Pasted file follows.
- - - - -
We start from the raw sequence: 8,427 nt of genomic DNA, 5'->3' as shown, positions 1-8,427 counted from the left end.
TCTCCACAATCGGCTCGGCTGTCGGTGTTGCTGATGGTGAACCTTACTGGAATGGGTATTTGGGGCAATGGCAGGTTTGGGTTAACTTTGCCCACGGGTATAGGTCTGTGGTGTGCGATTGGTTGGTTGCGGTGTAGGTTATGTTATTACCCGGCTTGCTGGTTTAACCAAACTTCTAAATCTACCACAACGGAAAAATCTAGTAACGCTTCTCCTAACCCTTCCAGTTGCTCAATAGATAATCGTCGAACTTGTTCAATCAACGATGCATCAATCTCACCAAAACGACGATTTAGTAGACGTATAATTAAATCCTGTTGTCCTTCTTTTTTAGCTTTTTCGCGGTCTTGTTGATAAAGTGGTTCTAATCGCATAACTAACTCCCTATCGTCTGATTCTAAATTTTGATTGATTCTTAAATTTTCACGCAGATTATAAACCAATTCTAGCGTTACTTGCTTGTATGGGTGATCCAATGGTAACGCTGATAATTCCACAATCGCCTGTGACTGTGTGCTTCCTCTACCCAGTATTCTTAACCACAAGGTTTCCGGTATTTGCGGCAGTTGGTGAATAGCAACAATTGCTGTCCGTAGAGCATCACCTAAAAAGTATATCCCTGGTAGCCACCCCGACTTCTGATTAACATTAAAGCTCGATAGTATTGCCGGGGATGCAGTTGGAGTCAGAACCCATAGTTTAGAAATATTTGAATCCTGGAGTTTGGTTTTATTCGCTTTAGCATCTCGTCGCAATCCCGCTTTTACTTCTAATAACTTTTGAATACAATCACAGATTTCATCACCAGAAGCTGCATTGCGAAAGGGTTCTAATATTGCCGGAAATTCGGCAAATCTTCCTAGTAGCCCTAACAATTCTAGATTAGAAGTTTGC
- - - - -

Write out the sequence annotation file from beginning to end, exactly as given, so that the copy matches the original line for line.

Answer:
We start from the raw sequence: 8,427 nt of genomic DNA, 5'->3' as shown, positions 1-8,427 counted from the left end.
TCTCCACAATCGGCTCGGCTGTCGGTGTTGCTGATGGTGAACCTTACTGGAATGGGTATTTGGGGCAATGGCAGGTTTGGGTTAACTTTGCCCACGGGTATAGGTCTGTGGTGTGCGATTGGTTGGTTGCGGTGTAGGTTATGTTATTACCCGGCTTGCTGGTTTAACCAAACTTCTAAATCTACCACAACGGAAAAATCTAGTAACGCTTCTCCTAACCCTTCCAGTTGCTCAATAGATAATCGTCGAACTTGTTCAATCAACGATGCATCAATCTCACCAAAACGACGATTTAGTAGACGTATAATTAAATCCTGTTGTCCTTCTTTTTTAGCTTTTTCGCGGTCTTGTTGATAAAGTGGTTCTAATCGCATAACTAACTCCCTATCGTCTGATTCTAAATTTTGATTGATTCTTAAATTTTCACGCAGATTATAAACCAATTCTAGCGTTACTTGCTTGTATGGGTGATCCAATGGTAACGCTGATAATTCCACAATCGCCTGTGACTGTGTGCTTCCTCTACCCAGTATTCTTAACCACAAGGTTTCCGGTATTTGCGGCAGTTGGTGAATAGCAACAATTGCTGTCCGTAGAGCATCACCTAAAAAGTATATCCCTGGTAGCCACCCCGACTTCTGATTAACATTAAAGCTCGATAGTATTGCCGGGGATGCAGTTGGAGTCAGAACCCATAGTTTAGAAATATTTGAATCCTGGAGTTTGGTTTTATTCGCTTTAGCATCTCGTCGCAATCCCGCTTTTACTTCTAATAACTTTTGAATACAATCACAGATTTCATCACCAGAAGCTGCATTGCGAAAGGGTTCTAATATTGCCGGAAATTCGGCAAATCTTCCTAGTAGCCCTAACAATTCTAGATTAGAAGTTTGC